We've been hearing a lot about "pay windows" over the past few
months. For example, in August last year the Competition Commission
provisionally concluded that Sky's control of pay-TV movie rights
was having an adverse effect on competition. Sky, as you know,
currently has a lock on the "first pay" window. In other words, it
has exclusive agreements with all of the major studios (except
StudioCanal and Entertainment One) that allows it to be the first
subscription service to offer new movies you can watch on
television (and PC / tablet) at home.
At the same time both Lovefilm and Netflix have been doing deals
with the studios so that they can stream TV shows and films in the
"second pay" window - around 6 months after the first pay window.
And in the US, some companies like DirecTV, have experimented with
"premium VOD" windows that, for the same price as 2 cinema tickets,
let you watch a brand new movie - which is still on theatrical
release - at home.
Lines are blurring and the terminology can get confusing so
here's our first-draft guide to pay windows for TV and movies in
some sort of chronological order.
1. The "Theatrical"
This is nice and straightforward. Or at least it used to be
before premium VOD was introduced. The theatrical window is simply
the time when a movie can be shown in a theatre. Depending on the
film itself, the studio that made it and agreements that the
distributors have struck, a movie normally plays in a cinema for
between 4 - 8 weeks.
2. The "Airplane /
Did you think that the DVD window would come straight after the
theatrical window? I did. But no, after 'theatrical' comes the
Airplane / Hotel window - a time when you can watch movies that are
sometimes still on at the cinema, on a flight or in a hotel room.
Again, depending on the distribution deal, airlines and hotel
chains can 'broadcast' (aircast? leisurecast?) TV shows and movies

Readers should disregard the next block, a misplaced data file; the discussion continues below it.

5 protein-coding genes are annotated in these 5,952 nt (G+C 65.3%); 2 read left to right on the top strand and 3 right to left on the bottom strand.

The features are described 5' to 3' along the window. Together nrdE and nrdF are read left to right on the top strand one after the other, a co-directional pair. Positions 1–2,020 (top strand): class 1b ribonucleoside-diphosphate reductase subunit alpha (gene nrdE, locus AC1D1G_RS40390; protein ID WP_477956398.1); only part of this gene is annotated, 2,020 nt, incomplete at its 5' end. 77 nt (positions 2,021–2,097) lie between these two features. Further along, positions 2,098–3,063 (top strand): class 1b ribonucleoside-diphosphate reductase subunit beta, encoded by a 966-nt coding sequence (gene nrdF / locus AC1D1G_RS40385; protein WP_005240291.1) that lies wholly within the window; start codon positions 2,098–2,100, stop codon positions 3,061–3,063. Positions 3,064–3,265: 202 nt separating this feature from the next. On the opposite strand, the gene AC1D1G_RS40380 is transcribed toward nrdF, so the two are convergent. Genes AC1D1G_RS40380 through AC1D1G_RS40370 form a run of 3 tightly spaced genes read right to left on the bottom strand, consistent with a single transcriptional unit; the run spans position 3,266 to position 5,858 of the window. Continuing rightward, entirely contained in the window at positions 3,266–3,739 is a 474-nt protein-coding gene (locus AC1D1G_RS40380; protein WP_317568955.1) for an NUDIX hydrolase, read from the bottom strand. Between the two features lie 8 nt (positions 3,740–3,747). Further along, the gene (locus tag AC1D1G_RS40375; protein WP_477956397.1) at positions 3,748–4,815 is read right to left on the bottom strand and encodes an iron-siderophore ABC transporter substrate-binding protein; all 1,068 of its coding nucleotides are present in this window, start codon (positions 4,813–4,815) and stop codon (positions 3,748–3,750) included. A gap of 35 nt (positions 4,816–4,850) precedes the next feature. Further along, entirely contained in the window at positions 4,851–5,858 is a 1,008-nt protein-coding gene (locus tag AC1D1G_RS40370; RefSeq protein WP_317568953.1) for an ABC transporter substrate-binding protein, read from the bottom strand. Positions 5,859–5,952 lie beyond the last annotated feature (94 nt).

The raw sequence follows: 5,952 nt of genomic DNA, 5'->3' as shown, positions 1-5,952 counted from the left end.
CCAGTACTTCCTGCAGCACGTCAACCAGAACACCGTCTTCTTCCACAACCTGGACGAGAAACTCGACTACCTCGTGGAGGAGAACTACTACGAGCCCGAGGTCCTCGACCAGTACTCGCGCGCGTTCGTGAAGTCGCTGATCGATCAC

within a week of theatrical release.
3. The "DVD Buy"
The DVD Buy window is, as the name suggests, the time when you
can buy the DVD of a movie that was lately on at the theatre. Or
one that was so terrible it bypassed the cinema altogether. The
latest Sherlock Holmes movie starring Robert Downey Jr. And Jude
Law, for example, will be available to buy on 14 May 2012. The 'DVD
Buy' window normally opens between 3 to 6 months after theatrical
4. The "Rental"
You might think as soon as a DVD is available to buy you'll be
able to get down to your local Blockbuster and pick it up for rent
immediately. But again, this isn't the case. And once again it's
all down to the distribution agreements that have been made. DVDs
can become available for rent usually between one and four weeks
after the 'Buy' window opens.
5. The "Pay-per-View"
Window aka TVOD (Transactional Video-on-Demand)
Ever watched a movie on Sky Box Office, Lovefilm Box Office,
Blinkbox or Acetrax? If so, you've used TVOD - you've paid (made a
single transaction) to rent a movie to view online or via IPTV. The
pay-per-view window that allows for TVOD is distinct from the
'Rental' window in that it doesn't involve renting a physical asset
like a DVD / Blu-ray disc. The PPV window normally opens within
weeks of the rental window.
6. The "First Pay"
Window aka the "Sky" Window aka SVOD (Subscription
The first pay window is the first time a movie can be shown on a
consumer platform (television, computer, tablet, mobile) to
subscribers of a given service - in the UK, that's
currently Sky for films from all studios except StudioCanal and
Entertainment One who have exclusive deals with Lovefilm. Different
to TVOD (you're not paying one movie at a time), the first pay
window normally opens around 6 months after theatrical release.
7. The "Second Pay"
Not so long ago there was no such thing as video-on-demand. You
either watched a movie at the cinema or waited till it was on video
/ DVD, or waited again until it came to Sky or finally, waited
again until the film was on regular television around Christmas
time two years later. This delay between a movie airing on Sky
versus airing on terrestrial TV was a big gap that distributors
happily found they could fill with the second pay window - the time
when you can watch a film, on demand, online and on a platform of
your choice. If you've ever used Lovefilm - or now Netflix - in the
UK, you've encountered the second pay window. In theory everyone
wins here - consumers gets films a little bit faster, studios get
paid for another round of distribution.
8. The "Terrestrial"
The movie, having been marketed to death in all of the previous
windows, now finally arrives on regular television. It's been two
years since it was on at the cinema. Enjoy!